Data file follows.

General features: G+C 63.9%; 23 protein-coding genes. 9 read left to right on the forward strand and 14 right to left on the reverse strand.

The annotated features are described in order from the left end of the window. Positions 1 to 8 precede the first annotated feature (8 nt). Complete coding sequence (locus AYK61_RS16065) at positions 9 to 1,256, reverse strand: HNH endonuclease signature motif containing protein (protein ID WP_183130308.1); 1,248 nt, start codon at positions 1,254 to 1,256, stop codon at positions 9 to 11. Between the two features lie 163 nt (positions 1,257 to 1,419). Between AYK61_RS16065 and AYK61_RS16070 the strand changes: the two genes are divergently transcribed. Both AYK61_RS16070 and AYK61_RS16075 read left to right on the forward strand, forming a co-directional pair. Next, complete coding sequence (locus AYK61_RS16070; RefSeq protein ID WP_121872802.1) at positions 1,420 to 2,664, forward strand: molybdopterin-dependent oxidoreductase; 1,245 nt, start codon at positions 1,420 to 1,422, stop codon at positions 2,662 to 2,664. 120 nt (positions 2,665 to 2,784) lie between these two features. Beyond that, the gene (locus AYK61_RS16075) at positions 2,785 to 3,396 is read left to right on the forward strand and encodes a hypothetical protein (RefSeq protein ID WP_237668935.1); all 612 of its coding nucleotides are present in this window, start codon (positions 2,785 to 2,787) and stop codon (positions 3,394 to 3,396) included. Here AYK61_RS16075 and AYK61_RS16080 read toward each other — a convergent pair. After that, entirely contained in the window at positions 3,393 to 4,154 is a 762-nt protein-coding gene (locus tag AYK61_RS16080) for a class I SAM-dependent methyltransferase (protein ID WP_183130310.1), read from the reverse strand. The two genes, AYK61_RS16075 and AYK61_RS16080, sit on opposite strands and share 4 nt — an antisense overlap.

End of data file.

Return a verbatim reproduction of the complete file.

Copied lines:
General features: G+C 63.9%; 23 protein-coding genes. 9 read left to right on the forward strand and 14 right to left on the reverse strand.

The annotated features are described in order from the left end of the window. Positions 1 to 8 precede the first annotated feature (8 nt). Complete coding sequence (locus AYK61_RS16065) at positions 9 to 1,256, reverse strand: HNH endonuclease signature motif containing protein (protein ID WP_183130308.1); 1,248 nt, start codon at positions 1,254 to 1,256, stop codon at positions 9 to 11. Between the two features lie 163 nt (positions 1,257 to 1,419). Between AYK61_RS16065 and AYK61_RS16070 the strand changes: the two genes are divergently transcribed. Both AYK61_RS16070 and AYK61_RS16075 read left to right on the forward strand, forming a co-directional pair. Next, complete coding sequence (locus AYK61_RS16070; RefSeq protein ID WP_121872802.1) at positions 1,420 to 2,664, forward strand: molybdopterin-dependent oxidoreductase; 1,245 nt, start codon at positions 1,420 to 1,422, stop codon at positions 2,662 to 2,664. 120 nt (positions 2,665 to 2,784) lie between these two features. Beyond that, the gene (locus AYK61_RS16075) at positions 2,785 to 3,396 is read left to right on the forward strand and encodes a hypothetical protein (RefSeq protein ID WP_237668935.1); all 612 of its coding nucleotides are present in this window, start codon (positions 2,785 to 2,787) and stop codon (positions 3,394 to 3,396) included. Here AYK61_RS16075 and AYK61_RS16080 read toward each other — a convergent pair. After that, entirely contained in the window at positions 3,393 to 4,154 is a 762-nt protein-coding gene (locus tag AYK61_RS16080) for a class I SAM-dependent methyltransferase (protein ID WP_183130310.1), read from the reverse strand. The two genes, AYK61_RS16075 and AYK61_RS16080, sit on opposite strands and share 4 nt — an antisense overlap.